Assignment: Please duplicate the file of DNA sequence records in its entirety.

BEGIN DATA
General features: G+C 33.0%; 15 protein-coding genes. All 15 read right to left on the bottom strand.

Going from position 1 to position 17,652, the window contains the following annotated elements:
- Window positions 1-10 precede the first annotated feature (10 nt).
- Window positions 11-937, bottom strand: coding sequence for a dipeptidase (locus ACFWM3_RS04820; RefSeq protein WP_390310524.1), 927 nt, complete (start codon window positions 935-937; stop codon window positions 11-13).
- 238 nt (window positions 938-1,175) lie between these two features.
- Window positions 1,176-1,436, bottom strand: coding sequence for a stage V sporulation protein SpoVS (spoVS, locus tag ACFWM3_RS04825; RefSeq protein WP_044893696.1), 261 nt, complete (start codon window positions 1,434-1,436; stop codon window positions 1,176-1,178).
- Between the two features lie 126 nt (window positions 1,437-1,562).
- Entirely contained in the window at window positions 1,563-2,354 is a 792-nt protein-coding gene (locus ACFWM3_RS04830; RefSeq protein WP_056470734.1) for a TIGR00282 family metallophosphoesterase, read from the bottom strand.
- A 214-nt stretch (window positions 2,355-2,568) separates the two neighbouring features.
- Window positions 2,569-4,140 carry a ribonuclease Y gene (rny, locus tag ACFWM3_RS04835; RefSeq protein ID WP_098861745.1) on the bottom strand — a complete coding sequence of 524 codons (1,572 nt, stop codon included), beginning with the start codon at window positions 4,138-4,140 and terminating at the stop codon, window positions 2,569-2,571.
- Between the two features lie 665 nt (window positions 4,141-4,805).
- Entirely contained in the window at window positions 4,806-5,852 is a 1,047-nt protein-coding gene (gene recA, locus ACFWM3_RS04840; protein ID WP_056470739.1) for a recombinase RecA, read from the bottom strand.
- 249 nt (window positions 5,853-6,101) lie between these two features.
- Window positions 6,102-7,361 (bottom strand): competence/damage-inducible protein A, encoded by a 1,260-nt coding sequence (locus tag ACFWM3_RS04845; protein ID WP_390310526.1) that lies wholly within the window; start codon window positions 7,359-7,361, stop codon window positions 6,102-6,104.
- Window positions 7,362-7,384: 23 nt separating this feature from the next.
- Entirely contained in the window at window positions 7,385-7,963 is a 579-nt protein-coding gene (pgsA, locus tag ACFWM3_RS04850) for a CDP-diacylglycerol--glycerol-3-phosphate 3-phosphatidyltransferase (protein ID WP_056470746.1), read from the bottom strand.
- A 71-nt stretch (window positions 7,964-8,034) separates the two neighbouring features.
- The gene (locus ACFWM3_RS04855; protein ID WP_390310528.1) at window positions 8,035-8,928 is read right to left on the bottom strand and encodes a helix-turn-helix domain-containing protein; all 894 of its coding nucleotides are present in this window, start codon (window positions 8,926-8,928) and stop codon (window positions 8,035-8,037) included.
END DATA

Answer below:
General features: G+C 33.0%; 15 protein-coding genes. All 15 read right to left on the bottom strand.

Going from position 1 to position 17,652, the window contains the following annotated elements:
- Window positions 1-10 precede the first annotated feature (10 nt).
- Window positions 11-937, bottom strand: coding sequence for a dipeptidase (locus ACFWM3_RS04820; RefSeq protein WP_390310524.1), 927 nt, complete (start codon window positions 935-937; stop codon window positions 11-13).
- 238 nt (window positions 938-1,175) lie between these two features.
- Window positions 1,176-1,436, bottom strand: coding sequence for a stage V sporulation protein SpoVS (spoVS, locus tag ACFWM3_RS04825; RefSeq protein WP_044893696.1), 261 nt, complete (start codon window positions 1,434-1,436; stop codon window positions 1,176-1,178).
- Between the two features lie 126 nt (window positions 1,437-1,562).
- Entirely contained in the window at window positions 1,563-2,354 is a 792-nt protein-coding gene (locus ACFWM3_RS04830; RefSeq protein WP_056470734.1) for a TIGR00282 family metallophosphoesterase, read from the bottom strand.
- A 214-nt stretch (window positions 2,355-2,568) separates the two neighbouring features.
- Window positions 2,569-4,140 carry a ribonuclease Y gene (rny, locus tag ACFWM3_RS04835; RefSeq protein ID WP_098861745.1) on the bottom strand — a complete coding sequence of 524 codons (1,572 nt, stop codon included), beginning with the start codon at window positions 4,138-4,140 and terminating at the stop codon, window positions 2,569-2,571.
- Between the two features lie 665 nt (window positions 4,141-4,805).
- Entirely contained in the window at window positions 4,806-5,852 is a 1,047-nt protein-coding gene (gene recA, locus ACFWM3_RS04840; protein ID WP_056470739.1) for a recombinase RecA, read from the bottom strand.
- 249 nt (window positions 5,853-6,101) lie between these two features.
- Window positions 6,102-7,361 (bottom strand): competence/damage-inducible protein A, encoded by a 1,260-nt coding sequence (locus tag ACFWM3_RS04845; protein ID WP_390310526.1) that lies wholly within the window; start codon window positions 7,359-7,361, stop codon window positions 6,102-6,104.
- Window positions 7,362-7,384: 23 nt separating this feature from the next.
- Entirely contained in the window at window positions 7,385-7,963 is a 579-nt protein-coding gene (pgsA, locus tag ACFWM3_RS04850) for a CDP-diacylglycerol--glycerol-3-phosphate 3-phosphatidyltransferase (protein ID WP_056470746.1), read from the bottom strand.
- A 71-nt stretch (window positions 7,964-8,034) separates the two neighbouring features.
- The gene (locus ACFWM3_RS04855; protein ID WP_390310528.1) at window positions 8,035-8,928 is read right to left on the bottom strand and encodes a helix-turn-helix domain-containing protein; all 894 of its coding nucleotides are present in this window, start codon (window positions 8,926-8,928) and stop codon (window positions 8,035-8,037) included.